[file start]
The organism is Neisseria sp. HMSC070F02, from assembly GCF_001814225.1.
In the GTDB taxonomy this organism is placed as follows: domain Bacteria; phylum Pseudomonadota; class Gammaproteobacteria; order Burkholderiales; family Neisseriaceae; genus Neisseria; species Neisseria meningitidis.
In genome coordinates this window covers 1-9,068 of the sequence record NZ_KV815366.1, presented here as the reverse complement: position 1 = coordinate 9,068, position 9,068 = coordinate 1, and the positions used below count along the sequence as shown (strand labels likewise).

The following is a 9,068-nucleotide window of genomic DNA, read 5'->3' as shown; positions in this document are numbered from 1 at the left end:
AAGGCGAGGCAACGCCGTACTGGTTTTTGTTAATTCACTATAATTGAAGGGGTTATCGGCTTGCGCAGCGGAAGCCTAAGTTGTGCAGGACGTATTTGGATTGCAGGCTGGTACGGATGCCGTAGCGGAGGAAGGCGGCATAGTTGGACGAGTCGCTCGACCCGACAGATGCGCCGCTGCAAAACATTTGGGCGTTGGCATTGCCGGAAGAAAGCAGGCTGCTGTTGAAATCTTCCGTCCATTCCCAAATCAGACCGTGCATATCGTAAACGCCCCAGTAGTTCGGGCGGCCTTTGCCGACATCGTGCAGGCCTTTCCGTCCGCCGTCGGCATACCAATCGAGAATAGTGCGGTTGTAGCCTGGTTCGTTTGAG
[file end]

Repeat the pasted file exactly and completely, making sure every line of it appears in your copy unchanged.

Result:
The organism is Neisseria sp. HMSC070F02, from assembly GCF_001814225.1.
In the GTDB taxonomy this organism is placed as follows: domain Bacteria; phylum Pseudomonadota; class Gammaproteobacteria; order Burkholderiales; family Neisseriaceae; genus Neisseria; species Neisseria meningitidis.
In genome coordinates this window covers 1-9,068 of the sequence record NZ_KV815366.1, presented here as the reverse complement: position 1 = coordinate 9,068, position 9,068 = coordinate 1, and the positions used below count along the sequence as shown (strand labels likewise).

The following is a 9,068-nucleotide window of genomic DNA, read 5'->3' as shown; positions in this document are numbered from 1 at the left end:
AAGGCGAGGCAACGCCGTACTGGTTTTTGTTAATTCACTATAATTGAAGGGGTTATCGGCTTGCGCAGCGGAAGCCTAAGTTGTGCAGGACGTATTTGGATTGCAGGCTGGTACGGATGCCGTAGCGGAGGAAGGCGGCATAGTTGGACGAGTCGCTCGACCCGACAGATGCGCCGCTGCAAAACATTTGGGCGTTGGCATTGCCGGAAGAAAGCAGGCTGCTGTTGAAATCTTCCGTCCATTCCCAAATCAGACCGTGCATATCGTAAACGCCCCAGTAGTTCGGGCGGCCTTTGCCGACATCGTGCAGGCCTTTCCGTCCGCCGTCGGCATACCAATCGAGAATAGTGCGGTTGTAGCCTGGTTCGTTTGAG